Friday, 19 February 2016

A famous author in the family tree

Thanks to my mother, I have a pretty good idea who's sitting up there in the branches of my family tree.

Up until now, there's been nobody famous, although she discovered I am directly descended from a man who fought in the last battle on English soil, the Monmouth Rebellion, in 1685.  I'm rather proud of that, and the fact that he was on the ill-fated Rebel side. It's something I plan to explore further when I have more time.

Mr Grigg thinks he has a link to Archie Leach, better known as that suave and most debonair of English-born actors, Cary Grant.
He knows this because he found a Leach in his family tree who lived in Bristol, which was where Archie was born. I got very excited and suggested it could be the same family as Archie's. When Mr Grigg has more time, he's going to look into it further.

In the meantime, I had nobody famous in my tree and always felt a little bit of a Billy No-Mates.

And then, this week, I had a message via my Maddie Grigg Facebook page from a man in Halifax, Nova Scotia. He'd found a post on my blog about my grandfather, a farmer and poet, who lived in Somerset.

Was it the same one as the one in his family tree, he wondered, giving me some details.

Indeed it was, I was able to tell my new distant cousin.

He quickly responded by giving me more information, and then a little aside about one of the greatest American novelists of the 20th century.
It turns out that the brother of my great-great-great-grandmother, Harriet Hancock, was Ernest Hemingway's sea-faring great-grandfather, Alexander.
According to an interview with Hemingway's nephew, John Sanford, for the Hemingway Project, Ernest's mother Grace’s maternal grandfather, Alexander Hancock, was 'a sea captain and part-owner of the three-masted barque, Elizabeth of Bristol. Captain Hancock sailed his ship from England in 1853 to Melbourne, Australia with a load of immigrants seeking gold. 

'Also on board were Hancock’s three young children who had lost their mother in a train accident just days before departure. One of those children was Grace’s mother, Caroline Hancock (Hall) who traveled from Australia to Panama with her father, sister and brother, crossed the isthmus on mule-back and took passage to America. From the East Coast they Hancock family took trains to Dyersville, Iowa where they had a relative and where Captain Hancock “swallowed the hook” and became the town’s postmaster.'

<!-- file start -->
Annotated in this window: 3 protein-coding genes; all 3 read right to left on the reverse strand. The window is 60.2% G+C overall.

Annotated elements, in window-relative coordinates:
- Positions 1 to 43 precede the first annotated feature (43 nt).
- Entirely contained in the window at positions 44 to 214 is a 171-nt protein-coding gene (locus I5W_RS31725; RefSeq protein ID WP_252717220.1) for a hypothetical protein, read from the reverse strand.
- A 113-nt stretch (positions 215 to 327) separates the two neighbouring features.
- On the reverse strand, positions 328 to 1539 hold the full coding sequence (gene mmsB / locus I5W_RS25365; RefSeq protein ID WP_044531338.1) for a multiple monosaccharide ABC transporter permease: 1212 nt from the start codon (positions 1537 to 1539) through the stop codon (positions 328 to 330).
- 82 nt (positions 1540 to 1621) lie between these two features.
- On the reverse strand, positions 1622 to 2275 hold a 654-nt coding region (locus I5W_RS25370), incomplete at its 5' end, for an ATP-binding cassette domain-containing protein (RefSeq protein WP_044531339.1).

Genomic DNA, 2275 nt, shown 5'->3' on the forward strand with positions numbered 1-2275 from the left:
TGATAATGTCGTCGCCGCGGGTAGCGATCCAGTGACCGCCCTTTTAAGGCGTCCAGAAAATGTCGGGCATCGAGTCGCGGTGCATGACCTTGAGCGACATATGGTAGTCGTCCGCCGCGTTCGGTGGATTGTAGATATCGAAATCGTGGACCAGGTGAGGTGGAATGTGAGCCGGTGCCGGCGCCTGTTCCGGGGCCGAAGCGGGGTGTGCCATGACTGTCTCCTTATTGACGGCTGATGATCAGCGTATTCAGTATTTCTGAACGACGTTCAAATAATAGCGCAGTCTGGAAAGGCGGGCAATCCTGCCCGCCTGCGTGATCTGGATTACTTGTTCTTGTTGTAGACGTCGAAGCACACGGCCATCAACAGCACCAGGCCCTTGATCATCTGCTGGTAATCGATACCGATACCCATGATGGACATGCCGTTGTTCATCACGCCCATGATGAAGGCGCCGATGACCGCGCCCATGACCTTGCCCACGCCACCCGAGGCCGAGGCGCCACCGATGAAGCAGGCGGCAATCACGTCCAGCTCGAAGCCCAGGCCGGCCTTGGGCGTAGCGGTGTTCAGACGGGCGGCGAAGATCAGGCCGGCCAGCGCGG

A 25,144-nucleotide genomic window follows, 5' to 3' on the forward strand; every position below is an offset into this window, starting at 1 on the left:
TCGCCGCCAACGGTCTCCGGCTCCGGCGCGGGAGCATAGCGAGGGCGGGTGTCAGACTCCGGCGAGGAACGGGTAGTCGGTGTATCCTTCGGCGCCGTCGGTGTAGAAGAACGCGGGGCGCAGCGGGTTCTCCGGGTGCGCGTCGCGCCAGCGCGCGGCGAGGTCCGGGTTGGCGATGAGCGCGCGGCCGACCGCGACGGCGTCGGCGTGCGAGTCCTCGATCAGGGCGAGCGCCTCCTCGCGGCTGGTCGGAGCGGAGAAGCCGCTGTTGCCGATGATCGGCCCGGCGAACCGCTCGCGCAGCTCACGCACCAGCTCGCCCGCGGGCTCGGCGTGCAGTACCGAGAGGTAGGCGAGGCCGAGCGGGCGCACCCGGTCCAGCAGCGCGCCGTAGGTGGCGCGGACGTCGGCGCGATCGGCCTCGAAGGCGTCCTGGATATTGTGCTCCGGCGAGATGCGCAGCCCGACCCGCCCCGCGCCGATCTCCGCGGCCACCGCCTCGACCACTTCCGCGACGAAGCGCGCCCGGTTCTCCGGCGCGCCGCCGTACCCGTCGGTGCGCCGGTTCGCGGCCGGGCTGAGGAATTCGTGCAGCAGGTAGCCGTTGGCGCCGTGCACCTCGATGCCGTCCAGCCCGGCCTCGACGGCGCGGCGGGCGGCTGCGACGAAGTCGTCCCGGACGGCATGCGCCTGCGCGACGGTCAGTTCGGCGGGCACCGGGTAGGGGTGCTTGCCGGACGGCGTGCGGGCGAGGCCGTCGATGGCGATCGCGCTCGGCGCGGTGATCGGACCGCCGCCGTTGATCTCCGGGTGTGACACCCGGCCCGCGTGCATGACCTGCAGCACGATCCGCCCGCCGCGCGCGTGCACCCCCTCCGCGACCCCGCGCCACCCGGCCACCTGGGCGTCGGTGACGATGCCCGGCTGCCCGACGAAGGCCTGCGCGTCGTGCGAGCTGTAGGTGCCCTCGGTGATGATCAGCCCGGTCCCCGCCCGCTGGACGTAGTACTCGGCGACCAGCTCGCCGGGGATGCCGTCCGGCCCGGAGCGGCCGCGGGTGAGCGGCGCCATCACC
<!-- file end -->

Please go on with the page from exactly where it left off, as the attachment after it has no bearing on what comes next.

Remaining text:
So Ernest (I'm on first name terms because he's family) and I share common ancestry, my third great-grandmother Harriet and Captain Alexander Hancock's parents being my great-great-great-great grandparents and Ernest's great-great grandparents.

I've got my genealogist mother on the case.

That's about it.

Love Maddie x

Monday, 15 February 2016

Hardy Country skies on A Dorset Year

I've been busy blogging for A Dorset Year these past few weeks.

The plan is to record the seasons in this part of Thomas Hardy Country over the next twelve months, with my French friend Natamagat, who takes the most delightful photographs.

Although I was quite pleased with this one snapped on my phone.
That's about it.

Love Maddie x

Friday, 5 February 2016

For sale: one lovely yacht with lots of happy Greek memories

For eleven years, this was my holiday.
Not bad for a confirmed landlubber.

It all began in 2004 when Mr Grigg and I were looking for a holiday home on the beautiful island of Corfu.

The place we wanted, on the edge of a village called Kavalouri, fell through. So on the last day of our fact-finding holiday, we called in at Gouvia Marina where my husband had an appointment with a man selling yachts.

I'd sooner sit by the sea than sit on it. And then I saw an advertisement for a partnership scheme with the aptly-named Odysseus Yachting Holidays. We'd pay half the price for a boat and the company would pay the rest and charter it out. At the end of five years, it would be ours and, in the meantime, we could use it for up to five weeks a year. 

Mr Grigg is crazy about the water. I am not so. I prefer rolling hills, cows and agriculture. However, I am pretty passionate about Greece, its islands, its people, ancient history and culture. And those azure waters are pretty inviting.

So when we got home to windswept Blighty, we talked about it. Mr Grigg got very excited and I overcame my aversion to being a tiny speck in a vast ocean and reasoned it was a great way of seeing Greece. It would be like a sea-borne caravan.

In any case, the partnership scheme was much cheaper than buying a house and it meant the Ionian would be our oyster.

Of course, it wasn't quite that simple. I had to learn to sail first. But I did it, passing my competent crew course at Weymouth to qualify for a life on the ocean wave.

Over the years, we've visited some wonderful places, had great holidays and had family and friends join us. I genned up on ancient Greece by studying for an MA at Exeter University.

We've sailed, like Odysseus, into Ithaca, we've been caught in thunderstorms fierce enough to shipwreck an ancient hero, we've found ancient ruins, met some wonderful people and put our feet under the Greek table. 

But all good things must come to an end. And now Nestor, our 36ft Bavaria, is up for sale












Our adventures in Greece and connection with the good people at Odysseus will continue as will our love for the village where we lived for twelve months in 2012 and 2013.

I'll be back in Corfu at Easter to launch my book about our grown-up gap year.

That's about it.

Love Maddie x

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